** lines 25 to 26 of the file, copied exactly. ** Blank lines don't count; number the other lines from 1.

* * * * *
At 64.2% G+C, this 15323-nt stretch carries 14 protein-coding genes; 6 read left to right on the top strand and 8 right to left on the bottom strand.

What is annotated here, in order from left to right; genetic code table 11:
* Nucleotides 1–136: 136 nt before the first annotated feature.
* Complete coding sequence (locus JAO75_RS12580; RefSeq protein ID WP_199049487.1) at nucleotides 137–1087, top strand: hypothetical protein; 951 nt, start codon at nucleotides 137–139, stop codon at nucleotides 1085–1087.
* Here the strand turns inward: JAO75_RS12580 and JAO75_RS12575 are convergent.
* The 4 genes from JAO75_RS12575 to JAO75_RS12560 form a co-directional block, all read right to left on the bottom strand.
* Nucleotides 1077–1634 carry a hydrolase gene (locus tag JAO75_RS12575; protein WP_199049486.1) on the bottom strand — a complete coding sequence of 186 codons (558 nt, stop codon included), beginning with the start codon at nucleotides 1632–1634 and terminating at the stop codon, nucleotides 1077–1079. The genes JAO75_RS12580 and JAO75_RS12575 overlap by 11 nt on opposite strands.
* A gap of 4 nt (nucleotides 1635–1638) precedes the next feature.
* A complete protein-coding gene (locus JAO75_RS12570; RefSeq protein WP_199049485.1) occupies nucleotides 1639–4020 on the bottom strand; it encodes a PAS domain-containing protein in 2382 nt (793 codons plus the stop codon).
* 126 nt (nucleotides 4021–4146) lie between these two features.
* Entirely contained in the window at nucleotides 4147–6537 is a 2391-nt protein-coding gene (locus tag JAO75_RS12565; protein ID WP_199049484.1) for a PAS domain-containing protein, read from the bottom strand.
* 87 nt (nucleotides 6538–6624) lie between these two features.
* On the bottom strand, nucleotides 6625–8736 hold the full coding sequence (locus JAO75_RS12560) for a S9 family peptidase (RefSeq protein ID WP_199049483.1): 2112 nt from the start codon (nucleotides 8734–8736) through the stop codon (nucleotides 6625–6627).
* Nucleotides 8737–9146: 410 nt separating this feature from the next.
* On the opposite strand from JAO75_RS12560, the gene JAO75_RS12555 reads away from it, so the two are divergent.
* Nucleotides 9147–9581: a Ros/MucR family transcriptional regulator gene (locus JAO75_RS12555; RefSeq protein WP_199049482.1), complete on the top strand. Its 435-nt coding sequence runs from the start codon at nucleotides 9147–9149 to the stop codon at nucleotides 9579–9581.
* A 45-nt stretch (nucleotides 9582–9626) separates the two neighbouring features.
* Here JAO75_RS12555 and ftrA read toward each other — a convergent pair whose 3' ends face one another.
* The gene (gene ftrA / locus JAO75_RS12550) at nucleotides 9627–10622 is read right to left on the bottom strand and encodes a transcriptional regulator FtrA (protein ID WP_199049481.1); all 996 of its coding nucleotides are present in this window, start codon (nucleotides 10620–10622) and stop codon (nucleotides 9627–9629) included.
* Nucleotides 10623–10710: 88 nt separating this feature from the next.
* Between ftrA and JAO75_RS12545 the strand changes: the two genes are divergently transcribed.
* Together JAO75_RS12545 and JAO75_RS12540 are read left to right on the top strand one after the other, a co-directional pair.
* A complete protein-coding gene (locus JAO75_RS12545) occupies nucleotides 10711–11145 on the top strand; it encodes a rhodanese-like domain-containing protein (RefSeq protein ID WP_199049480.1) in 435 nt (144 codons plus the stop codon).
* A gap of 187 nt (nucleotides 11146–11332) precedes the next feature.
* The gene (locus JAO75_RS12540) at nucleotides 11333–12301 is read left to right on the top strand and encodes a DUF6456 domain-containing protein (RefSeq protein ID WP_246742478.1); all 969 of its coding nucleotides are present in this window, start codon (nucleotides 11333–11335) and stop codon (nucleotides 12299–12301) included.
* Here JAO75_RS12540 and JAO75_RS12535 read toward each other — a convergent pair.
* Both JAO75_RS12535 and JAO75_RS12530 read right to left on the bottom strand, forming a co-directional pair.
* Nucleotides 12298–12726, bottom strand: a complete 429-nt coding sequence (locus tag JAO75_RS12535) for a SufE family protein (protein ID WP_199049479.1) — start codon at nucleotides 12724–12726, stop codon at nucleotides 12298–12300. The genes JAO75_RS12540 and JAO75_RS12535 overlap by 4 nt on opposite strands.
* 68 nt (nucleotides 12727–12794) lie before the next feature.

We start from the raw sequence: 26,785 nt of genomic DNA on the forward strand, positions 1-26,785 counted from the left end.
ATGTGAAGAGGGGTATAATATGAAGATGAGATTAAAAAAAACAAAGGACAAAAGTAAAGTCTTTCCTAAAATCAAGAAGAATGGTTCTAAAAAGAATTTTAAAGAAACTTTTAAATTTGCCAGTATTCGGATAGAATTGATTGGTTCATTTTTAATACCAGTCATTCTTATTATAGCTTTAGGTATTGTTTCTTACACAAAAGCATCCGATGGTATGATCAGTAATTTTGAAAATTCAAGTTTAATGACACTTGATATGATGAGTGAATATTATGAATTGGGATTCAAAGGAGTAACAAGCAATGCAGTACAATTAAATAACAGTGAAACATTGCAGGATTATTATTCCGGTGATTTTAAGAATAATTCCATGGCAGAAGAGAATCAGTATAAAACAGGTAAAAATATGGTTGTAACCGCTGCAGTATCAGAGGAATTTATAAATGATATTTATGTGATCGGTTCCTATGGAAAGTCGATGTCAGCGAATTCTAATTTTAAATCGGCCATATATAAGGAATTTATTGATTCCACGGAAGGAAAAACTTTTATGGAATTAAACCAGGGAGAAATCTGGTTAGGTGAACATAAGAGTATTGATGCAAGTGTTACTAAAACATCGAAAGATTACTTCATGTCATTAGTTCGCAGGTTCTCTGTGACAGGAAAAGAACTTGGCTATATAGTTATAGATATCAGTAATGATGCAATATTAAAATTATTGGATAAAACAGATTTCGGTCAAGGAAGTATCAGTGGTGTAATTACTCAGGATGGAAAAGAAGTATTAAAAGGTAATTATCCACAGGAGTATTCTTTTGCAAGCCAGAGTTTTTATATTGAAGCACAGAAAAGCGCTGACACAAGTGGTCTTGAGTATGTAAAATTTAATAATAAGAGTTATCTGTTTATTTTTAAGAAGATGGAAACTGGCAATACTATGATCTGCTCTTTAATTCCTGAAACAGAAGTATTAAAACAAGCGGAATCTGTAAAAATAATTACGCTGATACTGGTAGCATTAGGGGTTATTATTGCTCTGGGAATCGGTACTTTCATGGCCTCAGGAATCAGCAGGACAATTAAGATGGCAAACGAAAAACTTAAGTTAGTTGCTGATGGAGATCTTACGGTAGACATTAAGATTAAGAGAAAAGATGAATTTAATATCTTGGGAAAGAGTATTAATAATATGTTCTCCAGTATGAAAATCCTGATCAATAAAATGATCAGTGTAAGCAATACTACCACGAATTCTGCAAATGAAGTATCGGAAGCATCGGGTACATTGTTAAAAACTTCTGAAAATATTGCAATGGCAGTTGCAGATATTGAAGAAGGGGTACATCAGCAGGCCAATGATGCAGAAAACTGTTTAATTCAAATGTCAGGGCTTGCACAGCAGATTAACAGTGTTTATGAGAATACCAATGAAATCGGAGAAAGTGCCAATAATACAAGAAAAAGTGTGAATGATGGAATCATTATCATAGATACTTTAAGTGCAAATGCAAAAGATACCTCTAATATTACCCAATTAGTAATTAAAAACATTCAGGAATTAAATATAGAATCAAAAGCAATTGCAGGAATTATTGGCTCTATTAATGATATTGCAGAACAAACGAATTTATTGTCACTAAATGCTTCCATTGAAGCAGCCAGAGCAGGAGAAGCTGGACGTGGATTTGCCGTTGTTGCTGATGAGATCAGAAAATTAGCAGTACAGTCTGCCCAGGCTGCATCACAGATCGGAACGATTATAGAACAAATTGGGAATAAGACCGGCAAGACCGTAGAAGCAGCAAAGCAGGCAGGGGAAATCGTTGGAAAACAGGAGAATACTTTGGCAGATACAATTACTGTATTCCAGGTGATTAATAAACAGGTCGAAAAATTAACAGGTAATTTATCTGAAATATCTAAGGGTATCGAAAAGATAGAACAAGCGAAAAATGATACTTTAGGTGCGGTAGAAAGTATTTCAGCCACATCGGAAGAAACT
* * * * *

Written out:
* The gene (locus JAO75_RS12540) at nucleotides 11333–12301 is read left to right on the top strand and encodes a DUF6456 domain-containing protein (RefSeq protein ID WP_246742478.1); all 969 of its coding nucleotides are present in this window, start codon (nucleotides 11333–11335) and stop codon (nucleotides 12299–12301) included.
* Here JAO75_RS12540 and JAO75_RS12535 read toward each other — a convergent pair.